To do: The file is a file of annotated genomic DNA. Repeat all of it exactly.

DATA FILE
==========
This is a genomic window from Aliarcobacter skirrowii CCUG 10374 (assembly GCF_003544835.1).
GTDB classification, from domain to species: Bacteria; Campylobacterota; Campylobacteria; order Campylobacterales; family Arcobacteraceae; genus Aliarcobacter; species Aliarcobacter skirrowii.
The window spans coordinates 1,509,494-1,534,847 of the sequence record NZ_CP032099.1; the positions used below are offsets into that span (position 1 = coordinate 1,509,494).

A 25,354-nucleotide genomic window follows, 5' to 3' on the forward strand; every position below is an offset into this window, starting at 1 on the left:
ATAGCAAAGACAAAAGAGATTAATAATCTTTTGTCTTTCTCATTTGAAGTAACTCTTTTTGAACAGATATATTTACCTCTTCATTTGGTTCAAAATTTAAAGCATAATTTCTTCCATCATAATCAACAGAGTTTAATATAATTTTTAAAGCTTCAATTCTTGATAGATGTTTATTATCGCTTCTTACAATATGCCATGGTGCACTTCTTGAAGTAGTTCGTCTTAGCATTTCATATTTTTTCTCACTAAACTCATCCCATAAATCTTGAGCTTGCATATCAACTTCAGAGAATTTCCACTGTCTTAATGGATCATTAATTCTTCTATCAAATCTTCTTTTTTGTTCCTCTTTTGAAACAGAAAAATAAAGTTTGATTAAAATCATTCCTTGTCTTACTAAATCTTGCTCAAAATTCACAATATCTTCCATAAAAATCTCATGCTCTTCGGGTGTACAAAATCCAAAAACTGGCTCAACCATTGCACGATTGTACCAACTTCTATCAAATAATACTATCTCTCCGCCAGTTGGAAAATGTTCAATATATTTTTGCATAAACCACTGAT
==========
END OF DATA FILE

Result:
This is a genomic window from Aliarcobacter skirrowii CCUG 10374 (assembly GCF_003544835.1).
GTDB classification, from domain to species: Bacteria; Campylobacterota; Campylobacteria; order Campylobacterales; family Arcobacteraceae; genus Aliarcobacter; species Aliarcobacter skirrowii.
The window spans coordinates 1,509,494-1,534,847 of the sequence record NZ_CP032099.1; the positions used below are offsets into that span (position 1 = coordinate 1,509,494).

A 25,354-nucleotide genomic window follows, 5' to 3' on the forward strand; every position below is an offset into this window, starting at 1 on the left:
ATAGCAAAGACAAAAGAGATTAATAATCTTTTGTCTTTCTCATTTGAAGTAACTCTTTTTGAACAGATATATTTACCTCTTCATTTGGTTCAAAATTTAAAGCATAATTTCTTCCATCATAATCAACAGAGTTTAATATAATTTTTAAAGCTTCAATTCTTGATAGATGTTTATTATCGCTTCTTACAATATGCCATGGTGCACTTCTTGAAGTAGTTCGTCTTAGCATTTCATATTTTTTCTCACTAAACTCATCCCATAAATCTTGAGCTTGCATATCAACTTCAGAGAATTTCCACTGTCTTAATGGATCATTAATTCTTCTATCAAATCTTCTTTTTTGTTCCTCTTTTGAAACAGAAAAATAAAGTTTGATTAAAATCATTCCTTGTCTTACTAAATCTTGCTCAAAATTCACAATATCTTCCATAAAAATCTCATGCTCTTCGGGTGTACAAAATCCAAAAACTGGCTCAACCATTGCACGATTGTACCAACTTCTATCAAATAATACTATCTCTCCGCCAGTTGGAAAATGTTCAATATATTTTTGCATAAACCACTGAT